SCOUG OS/2 For You - December 1998
by Paul Wirtz
SOMEWHERE IN CYBERSPACE ---
A suite of office programs for free is a very tempting offer and worth a bit of attention even if the download is, oh, about 77 MB or so. And if it's hard for you to get the necessary block of phone time (we're talking several hours here) or if you often get disconnected and lose what you've partially downloaded, there's a handy utility that will pick up where a partial download left off so you just keep restarting until the entire download is done. Are you ready?
and it needs
WGET is a downloader. That's all it does, and it does it very well.
The WGET package (WGET153.ZIP is the current version at this time) includes a separate 4OS2 executable in case you're using that shell. There are also a number of documentation files.
WGET uses the EMX DLL's, so if you haven't installed them yet you'll have to download them as well. Just download the EMX package (it's called EMXRT.ZIP), unzip it, then run WGET. WGET will tell you which EMX files it needs (the extension is .DLL); just put them into either the WGET directory or your DLL directory.
A big plus with WGET is that when you use it to do a download for you, interruptions won't result in the loss of everything that you've received so far. Put WGET in a command file so it's easy to restart if you have to. The syntax is WGET -C [URL] where "[URL]" is the download link.
WGET is pretty neat. There are lots of options, and it displays a dot for every 1 KB it downloads so you know how far it's gotten.
WGET is a 233 KB download and takes up 578 KB after unzipping. The EMX package is a 538 KB download and takes up 1.5 MB when unzipped. WGET and EMX are freeware.
StarOffice is an office suite that's now free for personal use. It includes a lot of items: word processor, spreadsheet, database, presentation program, personal time scheduler and drawing program. On the Internet side it has a browser, a mail client and a news reader.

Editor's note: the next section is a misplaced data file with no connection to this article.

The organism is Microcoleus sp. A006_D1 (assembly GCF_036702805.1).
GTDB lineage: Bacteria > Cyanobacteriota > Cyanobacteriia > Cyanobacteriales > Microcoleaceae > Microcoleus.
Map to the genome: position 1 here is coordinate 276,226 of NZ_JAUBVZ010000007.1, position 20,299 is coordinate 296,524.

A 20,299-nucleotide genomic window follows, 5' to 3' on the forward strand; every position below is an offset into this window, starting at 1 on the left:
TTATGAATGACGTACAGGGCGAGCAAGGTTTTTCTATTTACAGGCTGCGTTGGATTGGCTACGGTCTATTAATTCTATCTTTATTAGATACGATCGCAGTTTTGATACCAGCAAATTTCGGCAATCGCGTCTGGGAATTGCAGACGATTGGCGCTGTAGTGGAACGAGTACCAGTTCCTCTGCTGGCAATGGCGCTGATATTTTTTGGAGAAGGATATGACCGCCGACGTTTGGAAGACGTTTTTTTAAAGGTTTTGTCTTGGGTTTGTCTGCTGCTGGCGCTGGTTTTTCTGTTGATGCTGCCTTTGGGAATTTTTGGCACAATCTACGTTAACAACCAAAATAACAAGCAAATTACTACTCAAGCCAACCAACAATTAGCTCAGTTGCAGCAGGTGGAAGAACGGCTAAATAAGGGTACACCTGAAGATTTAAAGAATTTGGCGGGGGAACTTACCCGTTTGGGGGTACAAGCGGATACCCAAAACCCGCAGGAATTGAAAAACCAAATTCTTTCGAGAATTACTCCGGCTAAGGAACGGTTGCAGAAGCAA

Getting StarOffice up and running is a bit tricky. Let's go step-by-step through the download. There's so much to cover, we'll get to the product capabilities next month.
First, go to www.stardivision.com and click on StarOffice 5.0 Personal Edition for OS/2, and then on StarOffice 5.0 Personal Edition Download. You'll see the license agreement, and after accepting it you register your name and email address.
You'll receive a 22-character Personal Key value and some instructions on expanding the SO50_01.EXE file that you're about to download. If you're using a browser to download the file you'll need to enable cookies to get the download. If you don't, the server will keep resending you the Registration Form.
Once downloaded, run SO50_01 /DIRECTORIES to expand the file. The expansion puts all files into an SO50 subdirectory, and there are a couple of README files you should read. The important README is the larger 5 KB one in the SO50_INS subdirectory - it has important registration, personalization, Java and TCP/IP information. Also read LICENSE.TXT.
At this point, follow the directions in the 5 KB README.TXT file to set the loopback interface.
Next month we'll go through the StarOffice installation and explore some of the highlights of the different applications in the suite.
StarOffice 5.0 is freeware for personal use. The download file is 77 MB, expanded files (created from the download file) are 90 MB, and the installation files (created from the expanded files) are 96 MB (not including the Java files, which you'll only need if you don't already have Java 1.1.6 or better).
Paul D. Wirtz is a systems integrator for Volt Information Sciences, Inc. and
Vice President of the Southern California OS/2 User Group.
He has a fondness for old-time radio.
The Southern California OS/2 User Group
P.O. Box 26904
Santa Ana, CA 92799-6904, USA
Copyright 1998 the Southern California OS/2 User Group. ALL RIGHTS
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